My dad is the king of making pancakes. Every Sunday since I was a child I would wake up to the smell of bacon, pull back my covers and walk sleepily to the kitchen where he would be standing with a fork in hand turning the thin slices that sizzled in the frying pan. “Good morning, Pumpkin,” he would tell me as I sat down and poured myself a glass of orange juice :: spremuta. My stomach would rumble as I watched him set the strips onto a plate covered with paper towels, the oil leaving a yellow mark like a line of wet paint on a white house.
He would carefully tilt the pan to pour the bacon grease into an old rectangular coffee tin, making sure to catch every last drop. Bacon grease to my dad was like a toy to a child—it was precious. In a small red bowl he would combine water and Krusteaz Original Pancake Mix. When my mom and brothers were at the table, he would start cooking the pancakes; mine was always first. (Advantages of being the only daughter.) The first thing was to add one spoonful of bacon grease to the pan and swirl it around, then he would ladle in enough batter to cover the bottom and wait a minute. Next, he would add a handful of chocolate chips :: gocce di cioccolato, just the way I liked it, and patiently wait for the bubbles to form. After which he would position the spatula under the pancake and look at me, “No, fear, Cindy. No, fear,” he would say. With one fluid motion he would gracefully flip the pan-sized disc so it landed perfectly in position. “Once you start going, you can’t stop,” he would add.
After a few minutes he would pat the center with his fingertips :: le punte delle dita to feel if it was soft, then slide the pancake onto a plate adding 2 pieces of bacon on the side. I would stare at him with hungry hopeful eyes, and he would sneak another piece of bacon on my plate. I would usually gobble that one up still standing, before my brothers could see that I got an extra piece.
Wanting to make a healthier pancake version but equally satisfying like those I had growing up, I started to experiment in the kitchen. After a few trial and errors :: tentativi ed errori, I perfected a recipe that has quickly become a favorite. I don’t believe in box mixes (sorry, dad!). Brownies, cakes, muffins, cupcakes etc. are so easy to make with household staples. Sure, it may take a few minutes longer to prepare them by scratch, but at least you will be eating something wholesome without additives or preservatives.
This strawberry and blueberry pancake cake recipe is perfect for entertaining guests and you can easily make it ahead. Simply make the pancakes and blueberry sauce and store them in the fridge for up to one day in advance. When you are ready to serve, make the whipped cream :: panna montata and compile the pancake cake. Another alternative is just to make the pancakes, and serve them with maple syrup, jam or fresh fruit. Enjoy!
- Makes 9 pancakes
- 2 cups (230g) frozen blueberries
- 3 tablespoons (60g) sugar free blueberry jam
- 3 cups (750ml) skim milk
- 2½ tablespoons fresh squeezed lemon juice (about ½ a large lemon)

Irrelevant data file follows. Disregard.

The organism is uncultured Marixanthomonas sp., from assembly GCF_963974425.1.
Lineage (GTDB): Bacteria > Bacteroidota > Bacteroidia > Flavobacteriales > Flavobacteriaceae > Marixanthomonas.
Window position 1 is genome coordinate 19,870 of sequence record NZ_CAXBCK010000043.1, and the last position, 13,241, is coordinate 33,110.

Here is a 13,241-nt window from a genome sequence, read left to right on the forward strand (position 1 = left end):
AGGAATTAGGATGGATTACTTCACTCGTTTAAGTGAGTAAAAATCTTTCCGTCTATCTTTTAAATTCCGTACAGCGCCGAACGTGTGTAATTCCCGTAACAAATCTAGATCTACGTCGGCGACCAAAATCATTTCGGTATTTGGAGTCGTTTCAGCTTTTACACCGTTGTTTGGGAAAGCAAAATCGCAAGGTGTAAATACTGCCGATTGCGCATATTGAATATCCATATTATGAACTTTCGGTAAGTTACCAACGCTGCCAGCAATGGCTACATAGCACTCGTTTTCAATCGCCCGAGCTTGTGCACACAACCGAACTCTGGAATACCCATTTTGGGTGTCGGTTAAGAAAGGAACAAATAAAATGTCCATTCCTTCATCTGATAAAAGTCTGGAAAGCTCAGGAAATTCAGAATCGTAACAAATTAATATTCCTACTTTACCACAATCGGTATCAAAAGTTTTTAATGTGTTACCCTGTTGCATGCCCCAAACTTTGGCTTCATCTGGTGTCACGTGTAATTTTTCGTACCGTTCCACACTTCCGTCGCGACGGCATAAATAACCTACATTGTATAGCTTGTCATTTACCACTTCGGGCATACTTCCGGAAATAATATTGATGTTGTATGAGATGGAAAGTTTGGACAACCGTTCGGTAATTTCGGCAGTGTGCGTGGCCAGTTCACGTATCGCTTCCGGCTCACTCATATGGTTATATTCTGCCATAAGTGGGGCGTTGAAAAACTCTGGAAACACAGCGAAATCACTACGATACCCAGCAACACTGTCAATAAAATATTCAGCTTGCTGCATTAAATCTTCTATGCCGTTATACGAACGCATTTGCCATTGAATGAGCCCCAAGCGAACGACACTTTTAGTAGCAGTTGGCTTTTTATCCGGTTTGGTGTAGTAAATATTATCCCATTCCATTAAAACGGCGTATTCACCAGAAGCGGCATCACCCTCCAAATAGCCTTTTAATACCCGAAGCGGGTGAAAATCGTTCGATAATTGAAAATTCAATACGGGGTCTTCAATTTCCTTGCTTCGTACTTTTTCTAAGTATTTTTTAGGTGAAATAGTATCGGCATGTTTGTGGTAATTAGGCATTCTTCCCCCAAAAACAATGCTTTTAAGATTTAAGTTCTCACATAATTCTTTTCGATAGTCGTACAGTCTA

- 2 cups (300g) whole wheat flour (using the spoon and sweep method)
- 3½ (14g) teaspoons baking powder
- 2 tablespoons (30g) granulated sugar
- 1 teaspoon (6g) salt
- 1 teaspoon (2g) poppy seeds
- 1 tablespoon (14g) extra virgin coconut oil, melted (or vegetable oil)
- 2 tablespoons (28g) melted butter
- 1 teaspoon (4ml) vanilla extract
- 2 cups (500ml) fresh heavy cream
- 1 tablespoon (20g) all natural maple syrup
- 1 pint (around 400g) strawberries, sliced
- ¼ cup (30g) fresh blueberries
- Bring the frozen blueberries and blueberry jam to a simmer over medium-low heat. Smash the blueberries and cook until the juice has reduced, about 5-10- minutes. Once the liquid has reduced, remove from heat and let cool.
- Combine the milk and lemon juice in a small bowl and let sit for 5 minutes.
- In a large bowl, combine the whole wheat flour, baking powder, sugar, salt and poppy seeds.
- Make a well in the middle and add the buttermilk, melted coconut oil, butter and vanilla extract. Mix until just combined; there should be lumps. The batter should run off the spoon. If it is too thick add a splash of milk. Don't over mix.
- Heat a skillet over medium heat, once it's hot add a small knob of butter rotating the skillet so that the base is covered. Using a ½ cup (120g) measuring cup, measure out the batter and pour it in the skillet. When lots of bubbles form on the top use a spatula to peek underneath. If the bottom is golden brown flip the pancake in one decisive movement. Cook for another 1-2 minutes. Do not press down on the pancake with the spatula. To know when it is ready, simply touch the center of the pancake with your fingertips and if it is soft then you can remove the pancake and set on a wire rack to cool. Add another small knob of butter and repeat these steps until you have cooked all 9 pancakes.
- While the pancakes cool, put the fresh heavy cream in a bowl, add the maple syrup and whip until stiff peaks form.
- To compile the pancake cake, put one pancake on a flat serving plate and distribute a spoonful of the blueberry sauce followed by a few spoonfuls of the whipped cream. Arrange six strawberry pieces towards the edge then top with another pancake. Repeat all steps. On the final pancake top with the remaining whipped cream, a strawberry and fresh blueberries.
- To serve, cut slices and top with maple syrup, if desired.
- Note: You can make just the pancake recipe, if you don't want to make the entire cake, and simply serve with maple syrup. This pancake cake is also great to make ahead. Simply make the pancakes and blueberry sauce, store them in the fridge for up to one day in advance. When you are ready to serve, make the whipped cream and compile the pancake cake.